The 5 D's of Dispute Resolution

Uncategorized Jul 24, 2020

In any family law dispute, the people involved, yes that means you, will determine their own dispute resolution pathway. I know you may be getting lots of advice and direction from family, friends and even professionals about what might be best for you. But, at the end of the day, you are in the driver's seat. The steps you take now and the method you choose to resolve your family law dispute, will have an enormous impact on you and your family's immediate wellbeing and long term future.

Whenever I have a family come and see me, one of the first things I do is to educate them on the different dispute resolution options available. For more information on what options you have available, take a look at what I call your family law ‘dispute resolution menu’. It will walk you through everything from a kitchen table discussion, to mediation (with and without lawyers), collaborative practice, arbitration and litigation. I set out what’s involved, the estimated costs and time frames for each and the level of control you will have in relation to the outcome. 

 

 

If you select an out of court option, which is what we specialise in at Divorce Done Differently, the 5 basic steps will always be the same. I call them the 5 ‘D’s of Dispute Resolution and they look like this:

Step 1 – DECIDE on the method to you will use to resolve your dispute. Remember your main options are:

  1. Kitchen Table Discussions
  2. Mediation (with or without lawyers)
  3. Collaborative Practice
  4. Arbitration
  5. Litigation (Court)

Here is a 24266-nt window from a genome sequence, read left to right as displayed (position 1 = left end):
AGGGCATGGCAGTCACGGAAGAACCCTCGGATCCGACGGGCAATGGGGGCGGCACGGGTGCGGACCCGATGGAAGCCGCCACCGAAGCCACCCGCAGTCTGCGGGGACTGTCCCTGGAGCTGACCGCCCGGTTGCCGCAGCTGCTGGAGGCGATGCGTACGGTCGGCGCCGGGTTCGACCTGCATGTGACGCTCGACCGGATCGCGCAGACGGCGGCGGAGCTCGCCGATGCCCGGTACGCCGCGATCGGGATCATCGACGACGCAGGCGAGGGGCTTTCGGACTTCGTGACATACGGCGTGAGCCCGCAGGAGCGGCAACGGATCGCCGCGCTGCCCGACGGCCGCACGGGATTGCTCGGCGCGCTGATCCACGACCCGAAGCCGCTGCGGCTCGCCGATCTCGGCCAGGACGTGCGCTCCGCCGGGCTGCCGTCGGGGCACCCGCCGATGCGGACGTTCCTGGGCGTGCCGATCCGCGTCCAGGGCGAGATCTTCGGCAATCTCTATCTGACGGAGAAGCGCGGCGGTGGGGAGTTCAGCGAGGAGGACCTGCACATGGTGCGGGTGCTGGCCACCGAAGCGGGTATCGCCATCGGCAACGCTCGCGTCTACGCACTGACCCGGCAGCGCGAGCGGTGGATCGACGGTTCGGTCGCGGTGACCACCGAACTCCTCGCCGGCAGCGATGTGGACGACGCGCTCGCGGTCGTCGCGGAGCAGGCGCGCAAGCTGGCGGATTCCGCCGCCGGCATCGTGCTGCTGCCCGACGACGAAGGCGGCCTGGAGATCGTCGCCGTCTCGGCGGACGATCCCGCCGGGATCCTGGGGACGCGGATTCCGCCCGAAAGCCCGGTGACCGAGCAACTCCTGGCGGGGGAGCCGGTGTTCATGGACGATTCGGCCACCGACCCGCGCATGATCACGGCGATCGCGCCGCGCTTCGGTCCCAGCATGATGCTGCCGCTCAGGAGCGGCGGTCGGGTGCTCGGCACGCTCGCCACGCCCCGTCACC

Once you have both agreed, the problem solving pathway will begin.

Step 2 – DISCLOSE to each other all of the information and documentation that you both need to know so that you can each make decisions about your own and your family’s future.

Disclosure is such a legal word. Don’t be put off by this. It doesn’t have to be a scary process. Basically it means gathering and sharing information and any documents to back this up. This might include bank account statements, tax returns, share certificates, trust deeds or information about your employment. What is required will be individual to you and how your family has structured things.

Step 3 – DEVELOP options for resolving the issues for your family.

At this stage we will come up with as many options as we can with the help of each of you and any professionals involved. The idea is to just get the ideas and options on the table. Some may seem unrealistic or not suitable to you. Others may be inviting and workable. The idea at this stage isn’t to assess the pros and cons of each option, it’s simply to get ideas on the table. Be as creative as you can. Think outside the box.

Step 4 – DETERMINE what is best for you and your family into the future. This is where we will work through the advantages and disadvantages of each of the options you have generated. We will reality test the proposals to see whether they are actually achievable and whether you can make them work.

Step 5 – DOCUMENT the agreements you have reached. It will be pretty important to make sure that you put pen to paper and that you know what you have agreed to and whether it is legally binding or not.

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